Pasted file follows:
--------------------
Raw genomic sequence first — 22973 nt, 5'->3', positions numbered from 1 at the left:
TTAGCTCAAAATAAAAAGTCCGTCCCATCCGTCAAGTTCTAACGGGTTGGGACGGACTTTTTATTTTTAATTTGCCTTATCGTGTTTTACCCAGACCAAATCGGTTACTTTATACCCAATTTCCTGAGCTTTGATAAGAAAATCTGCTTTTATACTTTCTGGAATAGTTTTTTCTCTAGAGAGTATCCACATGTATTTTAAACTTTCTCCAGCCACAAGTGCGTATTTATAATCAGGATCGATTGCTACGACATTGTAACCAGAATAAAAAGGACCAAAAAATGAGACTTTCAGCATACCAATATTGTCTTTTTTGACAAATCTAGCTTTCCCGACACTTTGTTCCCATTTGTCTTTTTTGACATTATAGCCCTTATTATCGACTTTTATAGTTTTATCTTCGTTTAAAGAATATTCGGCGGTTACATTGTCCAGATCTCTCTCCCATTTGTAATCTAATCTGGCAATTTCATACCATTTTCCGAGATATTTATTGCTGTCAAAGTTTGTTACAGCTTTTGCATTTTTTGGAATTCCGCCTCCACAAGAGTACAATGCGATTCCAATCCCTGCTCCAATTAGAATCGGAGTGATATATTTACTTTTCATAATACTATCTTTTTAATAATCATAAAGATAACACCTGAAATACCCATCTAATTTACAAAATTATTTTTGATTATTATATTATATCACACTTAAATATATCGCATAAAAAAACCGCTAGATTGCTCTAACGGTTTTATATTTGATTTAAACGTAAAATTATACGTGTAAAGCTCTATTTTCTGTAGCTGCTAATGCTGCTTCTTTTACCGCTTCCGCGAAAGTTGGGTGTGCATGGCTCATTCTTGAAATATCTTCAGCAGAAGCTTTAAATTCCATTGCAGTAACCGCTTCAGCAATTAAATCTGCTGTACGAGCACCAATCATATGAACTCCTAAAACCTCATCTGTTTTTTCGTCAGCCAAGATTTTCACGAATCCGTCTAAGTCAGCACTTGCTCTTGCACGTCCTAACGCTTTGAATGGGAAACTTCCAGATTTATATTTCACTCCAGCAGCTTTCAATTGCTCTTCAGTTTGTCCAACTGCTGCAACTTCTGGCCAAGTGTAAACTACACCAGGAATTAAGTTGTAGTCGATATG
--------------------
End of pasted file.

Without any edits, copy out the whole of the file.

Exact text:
Raw genomic sequence first — 22973 nt, 5'->3', positions numbered from 1 at the left:
TTAGCTCAAAATAAAAAGTCCGTCCCATCCGTCAAGTTCTAACGGGTTGGGACGGACTTTTTATTTTTAATTTGCCTTATCGTGTTTTACCCAGACCAAATCGGTTACTTTATACCCAATTTCCTGAGCTTTGATAAGAAAATCTGCTTTTATACTTTCTGGAATAGTTTTTTCTCTAGAGAGTATCCACATGTATTTTAAACTTTCTCCAGCCACAAGTGCGTATTTATAATCAGGATCGATTGCTACGACATTGTAACCAGAATAAAAAGGACCAAAAAATGAGACTTTCAGCATACCAATATTGTCTTTTTTGACAAATCTAGCTTTCCCGACACTTTGTTCCCATTTGTCTTTTTTGACATTATAGCCCTTATTATCGACTTTTATAGTTTTATCTTCGTTTAAAGAATATTCGGCGGTTACATTGTCCAGATCTCTCTCCCATTTGTAATCTAATCTGGCAATTTCATACCATTTTCCGAGATATTTATTGCTGTCAAAGTTTGTTACAGCTTTTGCATTTTTTGGAATTCCGCCTCCACAAGAGTACAATGCGATTCCAATCCCTGCTCCAATTAGAATCGGAGTGATATATTTACTTTTCATAATACTATCTTTTTAATAATCATAAAGATAACACCTGAAATACCCATCTAATTTACAAAATTATTTTTGATTATTATATTATATCACACTTAAATATATCGCATAAAAAAACCGCTAGATTGCTCTAACGGTTTTATATTTGATTTAAACGTAAAATTATACGTGTAAAGCTCTATTTTCTGTAGCTGCTAATGCTGCTTCTTTTACCGCTTCCGCGAAAGTTGGGTGTGCATGGCTCATTCTTGAAATATCTTCAGCAGAAGCTTTAAATTCCATTGCAGTAACCGCTTCAGCAATTAAATCTGCTGTACGAGCACCAATCATATGAACTCCTAAAACCTCATCTGTTTTTTCGTCAGCCAAGATTTTCACGAATCCGTCTAAGTCAGCACTTGCTCTTGCACGTCCTAACGCTTTGAATGGGAAACTTCCAGATTTATATTTCACTCCAGCAGCTTTCAATTGCTCTTCAGTTTGTCCAACTGCTGCAACTTCTGGCCAAGTGTAAACTACACCAGGAATTAAGTTGTAGTCGATATG